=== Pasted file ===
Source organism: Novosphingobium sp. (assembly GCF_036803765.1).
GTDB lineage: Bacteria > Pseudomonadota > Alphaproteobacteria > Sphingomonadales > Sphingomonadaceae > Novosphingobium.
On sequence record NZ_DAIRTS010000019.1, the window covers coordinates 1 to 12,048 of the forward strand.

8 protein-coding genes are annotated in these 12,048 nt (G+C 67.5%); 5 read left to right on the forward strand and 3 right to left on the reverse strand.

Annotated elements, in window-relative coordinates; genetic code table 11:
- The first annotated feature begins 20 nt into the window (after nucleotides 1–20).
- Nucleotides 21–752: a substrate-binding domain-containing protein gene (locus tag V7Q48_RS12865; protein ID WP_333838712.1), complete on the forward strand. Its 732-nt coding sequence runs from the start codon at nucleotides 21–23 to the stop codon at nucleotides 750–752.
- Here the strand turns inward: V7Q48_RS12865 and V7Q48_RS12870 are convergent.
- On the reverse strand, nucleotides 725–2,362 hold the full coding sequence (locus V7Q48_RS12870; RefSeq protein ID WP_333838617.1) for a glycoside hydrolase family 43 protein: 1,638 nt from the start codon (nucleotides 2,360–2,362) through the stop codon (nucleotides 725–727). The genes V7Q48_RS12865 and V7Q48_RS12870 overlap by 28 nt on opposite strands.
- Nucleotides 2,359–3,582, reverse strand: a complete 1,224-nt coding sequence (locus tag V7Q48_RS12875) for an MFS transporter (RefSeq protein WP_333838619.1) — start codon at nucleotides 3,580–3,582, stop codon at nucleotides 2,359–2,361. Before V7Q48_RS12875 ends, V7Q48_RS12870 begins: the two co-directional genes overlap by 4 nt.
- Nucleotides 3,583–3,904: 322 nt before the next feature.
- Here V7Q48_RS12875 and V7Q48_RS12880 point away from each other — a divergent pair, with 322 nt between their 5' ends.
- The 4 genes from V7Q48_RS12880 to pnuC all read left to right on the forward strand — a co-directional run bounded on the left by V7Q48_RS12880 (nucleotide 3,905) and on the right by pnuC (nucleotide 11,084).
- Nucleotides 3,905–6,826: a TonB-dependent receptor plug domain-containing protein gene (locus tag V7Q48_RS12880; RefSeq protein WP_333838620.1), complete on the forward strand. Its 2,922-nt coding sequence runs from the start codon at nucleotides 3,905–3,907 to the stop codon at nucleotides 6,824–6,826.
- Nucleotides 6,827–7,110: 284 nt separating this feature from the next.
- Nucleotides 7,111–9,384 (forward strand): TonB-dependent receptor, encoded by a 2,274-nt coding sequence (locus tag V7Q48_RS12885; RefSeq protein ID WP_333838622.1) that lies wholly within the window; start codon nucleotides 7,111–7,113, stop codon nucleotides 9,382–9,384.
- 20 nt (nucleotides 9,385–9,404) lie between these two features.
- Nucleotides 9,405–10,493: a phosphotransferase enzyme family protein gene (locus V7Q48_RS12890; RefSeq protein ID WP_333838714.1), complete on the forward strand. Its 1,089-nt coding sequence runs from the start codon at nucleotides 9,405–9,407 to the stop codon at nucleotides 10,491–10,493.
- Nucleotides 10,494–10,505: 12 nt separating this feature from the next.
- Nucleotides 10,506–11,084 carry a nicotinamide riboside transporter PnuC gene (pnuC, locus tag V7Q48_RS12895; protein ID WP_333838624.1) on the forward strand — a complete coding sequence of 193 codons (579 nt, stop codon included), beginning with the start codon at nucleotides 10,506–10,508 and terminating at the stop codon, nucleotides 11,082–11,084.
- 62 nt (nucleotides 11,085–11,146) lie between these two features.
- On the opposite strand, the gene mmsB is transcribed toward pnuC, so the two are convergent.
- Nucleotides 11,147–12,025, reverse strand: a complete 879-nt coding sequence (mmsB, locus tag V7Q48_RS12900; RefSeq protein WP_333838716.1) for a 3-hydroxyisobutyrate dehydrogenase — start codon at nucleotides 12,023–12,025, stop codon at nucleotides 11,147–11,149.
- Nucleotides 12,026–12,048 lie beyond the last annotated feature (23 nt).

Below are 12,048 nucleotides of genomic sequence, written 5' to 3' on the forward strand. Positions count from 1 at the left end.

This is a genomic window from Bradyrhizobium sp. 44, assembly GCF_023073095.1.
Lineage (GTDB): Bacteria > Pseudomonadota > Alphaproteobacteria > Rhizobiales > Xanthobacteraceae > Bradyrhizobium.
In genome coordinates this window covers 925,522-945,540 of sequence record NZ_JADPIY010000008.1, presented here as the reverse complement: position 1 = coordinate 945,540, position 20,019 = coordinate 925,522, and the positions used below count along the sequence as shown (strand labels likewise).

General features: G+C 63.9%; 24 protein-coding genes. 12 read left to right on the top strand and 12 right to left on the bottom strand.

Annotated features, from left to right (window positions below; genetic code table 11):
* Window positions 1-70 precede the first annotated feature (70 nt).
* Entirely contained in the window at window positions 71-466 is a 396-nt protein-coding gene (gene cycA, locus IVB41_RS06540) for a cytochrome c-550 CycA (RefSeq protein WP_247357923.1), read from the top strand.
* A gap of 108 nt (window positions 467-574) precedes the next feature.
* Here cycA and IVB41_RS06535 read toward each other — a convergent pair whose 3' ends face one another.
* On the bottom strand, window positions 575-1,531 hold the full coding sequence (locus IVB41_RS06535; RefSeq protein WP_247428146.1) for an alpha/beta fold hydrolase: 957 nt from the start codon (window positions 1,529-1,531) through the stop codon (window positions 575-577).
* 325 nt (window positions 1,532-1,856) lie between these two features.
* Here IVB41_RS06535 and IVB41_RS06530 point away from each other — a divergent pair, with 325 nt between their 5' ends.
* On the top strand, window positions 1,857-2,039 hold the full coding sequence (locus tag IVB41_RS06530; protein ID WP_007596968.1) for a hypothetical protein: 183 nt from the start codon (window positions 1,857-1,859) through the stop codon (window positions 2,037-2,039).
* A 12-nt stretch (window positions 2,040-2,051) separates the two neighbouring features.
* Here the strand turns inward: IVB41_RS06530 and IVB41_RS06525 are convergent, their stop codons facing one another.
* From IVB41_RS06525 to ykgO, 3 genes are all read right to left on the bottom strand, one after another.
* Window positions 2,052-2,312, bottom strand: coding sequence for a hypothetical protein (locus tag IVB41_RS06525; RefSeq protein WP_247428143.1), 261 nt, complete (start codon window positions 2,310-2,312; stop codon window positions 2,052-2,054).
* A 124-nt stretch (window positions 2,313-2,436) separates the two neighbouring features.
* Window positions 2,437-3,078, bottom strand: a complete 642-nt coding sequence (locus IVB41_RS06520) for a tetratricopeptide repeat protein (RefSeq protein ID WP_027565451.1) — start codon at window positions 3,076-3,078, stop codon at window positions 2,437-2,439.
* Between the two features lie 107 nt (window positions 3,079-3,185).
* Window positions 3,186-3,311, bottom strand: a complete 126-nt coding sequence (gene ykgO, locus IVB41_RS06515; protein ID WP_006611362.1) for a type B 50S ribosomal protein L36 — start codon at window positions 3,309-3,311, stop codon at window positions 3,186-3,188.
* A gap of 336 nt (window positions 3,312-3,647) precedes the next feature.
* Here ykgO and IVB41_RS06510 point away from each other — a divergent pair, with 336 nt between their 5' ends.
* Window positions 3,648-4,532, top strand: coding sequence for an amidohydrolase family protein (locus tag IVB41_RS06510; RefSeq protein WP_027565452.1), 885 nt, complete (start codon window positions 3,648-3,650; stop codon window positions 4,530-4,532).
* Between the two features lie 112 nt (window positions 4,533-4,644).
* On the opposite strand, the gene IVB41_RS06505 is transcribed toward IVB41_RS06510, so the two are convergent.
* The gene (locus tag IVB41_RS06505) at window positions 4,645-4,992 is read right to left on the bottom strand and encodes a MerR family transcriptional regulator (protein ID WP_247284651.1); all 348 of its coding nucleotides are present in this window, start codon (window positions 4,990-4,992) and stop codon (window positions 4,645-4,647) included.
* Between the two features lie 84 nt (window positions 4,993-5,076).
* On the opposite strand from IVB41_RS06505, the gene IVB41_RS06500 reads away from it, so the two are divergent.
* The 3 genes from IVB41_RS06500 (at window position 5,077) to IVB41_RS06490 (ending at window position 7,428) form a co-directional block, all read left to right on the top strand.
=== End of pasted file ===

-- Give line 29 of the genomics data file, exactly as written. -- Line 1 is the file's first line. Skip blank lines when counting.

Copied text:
General features: G+C 63.9%; 24 protein-coding genes. 12 read left to right on the top strand and 12 right to left on the bottom strand.